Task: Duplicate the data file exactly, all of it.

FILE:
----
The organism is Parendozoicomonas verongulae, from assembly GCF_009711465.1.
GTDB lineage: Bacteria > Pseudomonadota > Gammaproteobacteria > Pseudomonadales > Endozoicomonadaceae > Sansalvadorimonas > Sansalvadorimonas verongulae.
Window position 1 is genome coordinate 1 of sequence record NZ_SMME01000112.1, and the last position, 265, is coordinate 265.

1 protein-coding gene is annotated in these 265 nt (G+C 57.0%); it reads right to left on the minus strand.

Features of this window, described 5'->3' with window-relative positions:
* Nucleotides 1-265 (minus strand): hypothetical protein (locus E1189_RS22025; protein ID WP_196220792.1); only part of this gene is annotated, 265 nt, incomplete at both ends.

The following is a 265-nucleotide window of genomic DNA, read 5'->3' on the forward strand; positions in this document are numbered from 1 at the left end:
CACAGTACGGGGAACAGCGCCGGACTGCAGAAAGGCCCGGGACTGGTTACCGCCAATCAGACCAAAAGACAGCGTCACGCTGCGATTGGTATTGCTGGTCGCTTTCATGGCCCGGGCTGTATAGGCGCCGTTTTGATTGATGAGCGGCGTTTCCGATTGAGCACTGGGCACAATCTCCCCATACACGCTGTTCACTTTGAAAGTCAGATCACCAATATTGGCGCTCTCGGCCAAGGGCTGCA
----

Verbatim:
The organism is Parendozoicomonas verongulae, from assembly GCF_009711465.1.
GTDB lineage: Bacteria > Pseudomonadota > Gammaproteobacteria > Pseudomonadales > Endozoicomonadaceae > Sansalvadorimonas > Sansalvadorimonas verongulae.
Window position 1 is genome coordinate 1 of sequence record NZ_SMME01000112.1, and the last position, 265, is coordinate 265.

1 protein-coding gene is annotated in these 265 nt (G+C 57.0%); it reads right to left on the minus strand.

Features of this window, described 5'->3' with window-relative positions:
* Nucleotides 1-265 (minus strand): hypothetical protein (locus E1189_RS22025; protein ID WP_196220792.1); only part of this gene is annotated, 265 nt, incomplete at both ends.

The following is a 265-nucleotide window of genomic DNA, read 5'->3' on the forward strand; positions in this document are numbered from 1 at the left end:
CACAGTACGGGGAACAGCGCCGGACTGCAGAAAGGCCCGGGACTGGTTACCGCCAATCAGACCAAAAGACAGCGTCACGCTGCGATTGGTATTGCTGGTCGCTTTCATGGCCCGGGCTGTATAGGCGCCGTTTTGATTGATGAGCGGCGTTTCCGATTGAGCACTGGGCACAATCTCCCCATACACGCTGTTCACTTTGAAAGTCAGATCACCAATATTGGCGCTCTCGGCCAAGGGCTGCA